As Hall of Fame quarterback and FOX analyst Troy Aikman prepares to call Sunday’s wild-card game between the Packers and Eagles, he talked to Bob Wolfley of the Milwaukee Journal-Sentinel regarding an issue that Aikman doesn’t talk much about on the air.
He says he’s reluctant to become associated with concussions. “I shouldn’t be the poster boy for head injury,” Aikman said. “I have really tried to distance myself from that. I’m 44 years old. I’m completely healthy. I have an active lifestyle. I don’t want to be looked at as one who is experiencing some of these things that other players talk about. Because I’m not. I have been asked to go talk to Congress. I declined. I have not done interviews on it.”
Aikman also said that he avoids the topic because every player experiences concussions differently. “[T]o try to talk about my experience and how it relates to someone who is dealing with it in today’s game, Aaron Rodgers for instance, I don’t think I’m really on top of what that guy is feeling,” Aikman said.
Still, Aikman shared some details regarding his own concussions, two of which sound alarming.
“I had one my rookie year,” Aikman said. “I was knocked out cold for 10 minutes. I had blood coming from my ear. The second was I got knocked out in the ’93 season NFC championship game against San Francisco. I got knocked out in the third quarter. I spent the night in the hospital. They asked me questions. I didn’t know what planet I was on. I still to this day have no recollection of ever having played in that game. So whenever I see footage of that game, it’s like somebody else is out there doing it.”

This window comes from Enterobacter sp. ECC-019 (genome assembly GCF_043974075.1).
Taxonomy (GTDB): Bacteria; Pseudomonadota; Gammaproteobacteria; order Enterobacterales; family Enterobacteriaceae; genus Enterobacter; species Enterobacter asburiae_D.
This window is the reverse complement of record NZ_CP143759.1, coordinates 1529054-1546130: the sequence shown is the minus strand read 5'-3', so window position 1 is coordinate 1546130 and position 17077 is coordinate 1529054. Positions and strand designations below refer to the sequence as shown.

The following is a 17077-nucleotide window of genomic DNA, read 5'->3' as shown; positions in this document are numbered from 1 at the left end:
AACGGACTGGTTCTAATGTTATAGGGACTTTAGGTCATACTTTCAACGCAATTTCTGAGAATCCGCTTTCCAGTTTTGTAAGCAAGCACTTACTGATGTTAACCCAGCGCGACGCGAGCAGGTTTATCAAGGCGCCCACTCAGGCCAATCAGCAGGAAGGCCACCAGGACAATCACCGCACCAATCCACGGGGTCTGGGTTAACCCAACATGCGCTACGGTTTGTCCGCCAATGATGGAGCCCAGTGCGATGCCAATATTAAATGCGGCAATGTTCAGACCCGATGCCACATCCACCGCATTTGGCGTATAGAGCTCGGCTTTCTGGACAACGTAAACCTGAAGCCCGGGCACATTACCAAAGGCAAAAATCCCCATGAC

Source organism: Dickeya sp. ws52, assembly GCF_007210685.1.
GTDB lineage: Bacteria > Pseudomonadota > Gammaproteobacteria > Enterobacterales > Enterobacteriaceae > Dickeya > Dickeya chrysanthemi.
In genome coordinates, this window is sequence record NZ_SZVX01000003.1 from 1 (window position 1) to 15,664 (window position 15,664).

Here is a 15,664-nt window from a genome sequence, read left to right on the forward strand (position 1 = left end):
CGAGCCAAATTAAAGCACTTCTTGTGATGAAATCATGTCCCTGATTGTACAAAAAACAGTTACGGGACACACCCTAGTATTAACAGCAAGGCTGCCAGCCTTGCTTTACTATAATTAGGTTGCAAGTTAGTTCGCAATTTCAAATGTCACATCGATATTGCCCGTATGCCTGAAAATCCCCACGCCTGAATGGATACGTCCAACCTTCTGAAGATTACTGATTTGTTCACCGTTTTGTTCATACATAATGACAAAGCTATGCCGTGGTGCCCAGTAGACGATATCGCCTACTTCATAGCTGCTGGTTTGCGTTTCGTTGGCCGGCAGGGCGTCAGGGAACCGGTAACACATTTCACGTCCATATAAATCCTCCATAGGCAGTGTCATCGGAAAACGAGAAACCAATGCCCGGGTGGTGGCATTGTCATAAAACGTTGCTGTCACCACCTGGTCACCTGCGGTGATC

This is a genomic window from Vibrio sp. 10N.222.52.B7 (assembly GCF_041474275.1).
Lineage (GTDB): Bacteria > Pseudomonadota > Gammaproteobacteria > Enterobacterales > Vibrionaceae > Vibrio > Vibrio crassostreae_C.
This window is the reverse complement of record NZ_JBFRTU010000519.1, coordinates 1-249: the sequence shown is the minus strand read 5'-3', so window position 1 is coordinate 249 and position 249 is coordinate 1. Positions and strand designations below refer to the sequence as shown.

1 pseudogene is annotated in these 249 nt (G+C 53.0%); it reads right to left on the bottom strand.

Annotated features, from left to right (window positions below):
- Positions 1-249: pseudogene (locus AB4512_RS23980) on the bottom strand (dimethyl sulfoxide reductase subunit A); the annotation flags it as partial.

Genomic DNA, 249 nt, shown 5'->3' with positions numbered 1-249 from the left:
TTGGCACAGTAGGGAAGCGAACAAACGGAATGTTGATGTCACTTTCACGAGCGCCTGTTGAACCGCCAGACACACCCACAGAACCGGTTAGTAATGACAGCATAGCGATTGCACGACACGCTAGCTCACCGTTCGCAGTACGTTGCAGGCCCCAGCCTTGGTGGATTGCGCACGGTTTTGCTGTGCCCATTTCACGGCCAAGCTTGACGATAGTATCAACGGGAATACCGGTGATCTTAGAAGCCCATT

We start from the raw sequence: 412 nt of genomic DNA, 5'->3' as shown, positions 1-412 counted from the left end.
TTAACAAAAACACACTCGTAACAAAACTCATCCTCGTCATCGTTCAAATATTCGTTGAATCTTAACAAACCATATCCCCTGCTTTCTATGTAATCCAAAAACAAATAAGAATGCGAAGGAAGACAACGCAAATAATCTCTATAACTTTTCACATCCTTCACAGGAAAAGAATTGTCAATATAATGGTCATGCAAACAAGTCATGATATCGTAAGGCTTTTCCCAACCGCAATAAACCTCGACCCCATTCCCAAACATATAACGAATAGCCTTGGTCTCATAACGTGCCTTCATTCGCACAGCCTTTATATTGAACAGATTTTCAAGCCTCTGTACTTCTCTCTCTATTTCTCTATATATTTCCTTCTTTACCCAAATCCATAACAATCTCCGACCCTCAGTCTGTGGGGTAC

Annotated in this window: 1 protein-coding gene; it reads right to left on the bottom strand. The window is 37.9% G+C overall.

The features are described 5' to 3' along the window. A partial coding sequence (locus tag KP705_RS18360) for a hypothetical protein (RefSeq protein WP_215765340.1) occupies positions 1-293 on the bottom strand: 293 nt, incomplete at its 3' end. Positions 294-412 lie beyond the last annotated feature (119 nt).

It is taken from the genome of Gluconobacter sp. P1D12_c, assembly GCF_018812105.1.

The fact that Aikman has no lingering problems shows that not every player who has sustained multiple head injuries while playing football or other sports will have long-term health problems. But Aikman possibly has decided to refrain from talking about it as a way to avoid tempting fate.
That said, plenty of NFL players never develop health issues from concussions. It’s important to keep that in mind as the league contemplates strategies for reducing the total number of concussions that players suffer.